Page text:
By the barn Feb 2019
Posted: 11th Feb 2019
By the barn February 2019
According to hubby, “ January’s a foul month and February’s worse!”, but at least the days are starting to draw out now and it’s a short month with Spring the other side.
We are starting to give our in-lamb ewes a small feed of corn, as the lambs are growing inside, for up until now she only needed a low plane of nutrition.
Farmers can buy all sorts of concentrates but at an increased cost. You always have to bear in mind the potential price when the lambs are sold – it’s wasteful and costly overfeeding and can cause health and lambing issues, so a not too lean/ not too fat ewe is best.
The lambing shed needs to be readied soon- minor repairs to the pens carried out now before they are needed. We are lambing later incase the weather follows a similar pattern to last year, when we had a cold, late and very wet spring- no good to beast nor man!
This winter so far has been very mild and dry and, following on after a dry summer and autumn, means the potential for a dry/ hot summer like in 1975/76 seems possible and maybe shortages of grass and fodder again- who knows? The reservoir levels seem quite low too.
The hedge we started to lay needs finishing this month and fencing up before any livestock is turned out into that particular field. It’s surprising what small birds you disturb when you root around and evidence of mice, rabbits etc.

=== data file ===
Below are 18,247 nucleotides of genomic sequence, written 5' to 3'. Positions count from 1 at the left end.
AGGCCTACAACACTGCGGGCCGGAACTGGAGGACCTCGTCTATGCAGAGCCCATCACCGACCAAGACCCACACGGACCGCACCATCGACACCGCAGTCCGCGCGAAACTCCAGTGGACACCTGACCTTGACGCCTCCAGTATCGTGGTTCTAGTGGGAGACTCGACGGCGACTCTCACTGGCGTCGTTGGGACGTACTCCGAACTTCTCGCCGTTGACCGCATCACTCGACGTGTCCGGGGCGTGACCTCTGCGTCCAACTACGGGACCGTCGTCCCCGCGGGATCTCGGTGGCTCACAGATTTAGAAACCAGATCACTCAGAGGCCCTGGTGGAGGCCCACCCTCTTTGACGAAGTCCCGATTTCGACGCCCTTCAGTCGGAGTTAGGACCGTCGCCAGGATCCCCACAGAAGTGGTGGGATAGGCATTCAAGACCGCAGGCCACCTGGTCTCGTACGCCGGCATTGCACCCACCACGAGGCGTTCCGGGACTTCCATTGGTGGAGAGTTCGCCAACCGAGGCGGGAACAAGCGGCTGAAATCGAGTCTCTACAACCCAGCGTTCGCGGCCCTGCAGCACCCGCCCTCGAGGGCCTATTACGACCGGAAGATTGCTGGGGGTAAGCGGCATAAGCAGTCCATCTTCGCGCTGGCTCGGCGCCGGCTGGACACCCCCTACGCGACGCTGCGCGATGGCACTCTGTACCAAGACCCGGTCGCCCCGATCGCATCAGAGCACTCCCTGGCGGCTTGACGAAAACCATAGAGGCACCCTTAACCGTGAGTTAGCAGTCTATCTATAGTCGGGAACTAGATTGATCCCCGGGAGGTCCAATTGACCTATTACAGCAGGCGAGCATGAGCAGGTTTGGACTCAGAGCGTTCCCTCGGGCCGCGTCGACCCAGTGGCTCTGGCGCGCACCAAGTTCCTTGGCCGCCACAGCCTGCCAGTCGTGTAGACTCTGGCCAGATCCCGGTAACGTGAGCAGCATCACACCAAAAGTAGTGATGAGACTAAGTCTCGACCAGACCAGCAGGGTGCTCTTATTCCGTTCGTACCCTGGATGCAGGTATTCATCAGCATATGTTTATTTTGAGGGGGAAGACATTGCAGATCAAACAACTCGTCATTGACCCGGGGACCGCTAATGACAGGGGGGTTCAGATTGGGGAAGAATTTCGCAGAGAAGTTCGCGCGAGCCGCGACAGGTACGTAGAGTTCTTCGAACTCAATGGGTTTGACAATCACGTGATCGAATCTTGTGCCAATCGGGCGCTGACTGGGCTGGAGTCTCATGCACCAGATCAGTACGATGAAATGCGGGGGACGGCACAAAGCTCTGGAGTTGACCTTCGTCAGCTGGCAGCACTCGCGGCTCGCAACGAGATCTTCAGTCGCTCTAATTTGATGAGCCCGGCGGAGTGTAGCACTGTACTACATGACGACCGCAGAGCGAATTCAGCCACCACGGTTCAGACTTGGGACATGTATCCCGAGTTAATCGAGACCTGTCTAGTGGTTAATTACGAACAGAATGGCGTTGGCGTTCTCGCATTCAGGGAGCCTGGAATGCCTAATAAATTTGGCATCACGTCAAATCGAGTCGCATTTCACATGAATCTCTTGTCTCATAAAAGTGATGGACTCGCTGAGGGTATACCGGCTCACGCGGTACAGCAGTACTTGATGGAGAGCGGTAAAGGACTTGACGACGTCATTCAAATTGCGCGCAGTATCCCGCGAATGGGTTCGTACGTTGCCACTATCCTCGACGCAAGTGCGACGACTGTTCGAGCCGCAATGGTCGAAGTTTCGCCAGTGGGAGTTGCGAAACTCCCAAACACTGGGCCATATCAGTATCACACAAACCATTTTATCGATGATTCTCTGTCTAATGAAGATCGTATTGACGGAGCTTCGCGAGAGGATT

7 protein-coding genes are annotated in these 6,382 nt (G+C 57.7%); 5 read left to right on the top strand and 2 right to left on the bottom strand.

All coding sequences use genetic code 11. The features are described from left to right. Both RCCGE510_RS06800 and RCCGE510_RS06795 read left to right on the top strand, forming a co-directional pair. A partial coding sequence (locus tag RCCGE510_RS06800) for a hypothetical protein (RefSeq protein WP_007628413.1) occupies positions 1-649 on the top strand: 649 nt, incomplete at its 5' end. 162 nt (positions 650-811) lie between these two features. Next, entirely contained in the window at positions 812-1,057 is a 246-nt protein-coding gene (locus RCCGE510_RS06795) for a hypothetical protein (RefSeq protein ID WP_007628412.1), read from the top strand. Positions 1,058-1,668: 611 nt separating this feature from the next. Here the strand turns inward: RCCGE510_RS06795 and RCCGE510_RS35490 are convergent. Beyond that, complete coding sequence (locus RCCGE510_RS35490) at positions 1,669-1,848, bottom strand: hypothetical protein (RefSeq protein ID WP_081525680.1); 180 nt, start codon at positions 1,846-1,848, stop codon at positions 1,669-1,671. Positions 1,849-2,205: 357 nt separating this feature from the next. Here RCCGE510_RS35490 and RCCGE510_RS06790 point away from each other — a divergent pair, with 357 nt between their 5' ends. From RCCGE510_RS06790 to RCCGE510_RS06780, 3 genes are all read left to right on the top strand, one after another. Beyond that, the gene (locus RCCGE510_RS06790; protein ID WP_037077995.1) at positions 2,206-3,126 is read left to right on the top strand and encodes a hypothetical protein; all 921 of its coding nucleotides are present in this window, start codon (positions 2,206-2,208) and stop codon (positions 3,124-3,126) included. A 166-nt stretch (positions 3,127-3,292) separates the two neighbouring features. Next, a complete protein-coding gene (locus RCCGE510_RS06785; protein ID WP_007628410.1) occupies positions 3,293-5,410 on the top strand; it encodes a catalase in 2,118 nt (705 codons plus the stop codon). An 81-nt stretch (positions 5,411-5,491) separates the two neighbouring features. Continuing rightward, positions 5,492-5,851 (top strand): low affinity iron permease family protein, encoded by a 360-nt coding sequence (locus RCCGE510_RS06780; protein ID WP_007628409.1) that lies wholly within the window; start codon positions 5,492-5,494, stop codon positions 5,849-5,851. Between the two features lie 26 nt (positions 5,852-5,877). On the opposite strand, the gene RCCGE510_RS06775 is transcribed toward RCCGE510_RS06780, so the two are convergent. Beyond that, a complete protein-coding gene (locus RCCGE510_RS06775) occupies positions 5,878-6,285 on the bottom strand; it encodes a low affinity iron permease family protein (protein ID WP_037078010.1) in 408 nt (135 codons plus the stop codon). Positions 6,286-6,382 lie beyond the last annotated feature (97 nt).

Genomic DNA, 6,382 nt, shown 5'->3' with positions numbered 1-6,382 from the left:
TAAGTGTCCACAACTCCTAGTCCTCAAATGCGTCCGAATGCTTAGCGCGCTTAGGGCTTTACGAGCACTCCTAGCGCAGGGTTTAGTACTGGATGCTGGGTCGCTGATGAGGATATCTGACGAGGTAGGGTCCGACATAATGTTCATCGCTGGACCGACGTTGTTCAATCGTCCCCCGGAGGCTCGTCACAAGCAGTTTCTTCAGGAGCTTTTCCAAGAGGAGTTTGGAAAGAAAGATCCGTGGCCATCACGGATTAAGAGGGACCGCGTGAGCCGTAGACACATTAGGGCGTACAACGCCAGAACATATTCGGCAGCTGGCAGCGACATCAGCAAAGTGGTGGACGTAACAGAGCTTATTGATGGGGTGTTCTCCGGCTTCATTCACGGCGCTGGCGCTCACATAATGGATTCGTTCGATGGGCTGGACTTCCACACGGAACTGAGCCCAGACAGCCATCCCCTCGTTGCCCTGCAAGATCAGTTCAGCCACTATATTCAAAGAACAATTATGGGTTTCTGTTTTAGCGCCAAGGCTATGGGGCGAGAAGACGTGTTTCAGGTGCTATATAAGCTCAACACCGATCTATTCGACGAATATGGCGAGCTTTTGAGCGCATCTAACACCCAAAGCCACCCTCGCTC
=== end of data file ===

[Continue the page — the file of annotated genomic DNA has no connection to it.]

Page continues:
This month sees the national farmland bird count again- a bit like the RSPB garden bird count, although it’s usually cold, wet and blowing a gale when I decide to do ours..
The last of the previous years lambs are running in a couple of fields and finishing slowly. These are checked everyday and any concerns addressed as and when. One or two in particular, love to get right in amongst the brambles and are painful to handle when they’re covered in burrs and prickles, with long bramble stems wrapped round their bodies.
The cattle are still inside and there have been a few calves born, but the main group won’t calve until May/ June. We still need to keep an eye on their condition and letting them into the yard whilst we put fresh bedding in the shed , means we can look them over properly.
It’s also “Februdairy”, a response to “veganuary” and a chance to repudiate some of the claims made against the dairy and farming industry.
For instance, There is a whole world of difference between the cattle industry in this country and that of the US feedlot ranch style and have you wondered why chicken is washed in chlorinated water over there? Because the processing plant hygiene isn’t up to our standards!
Posted by: Angela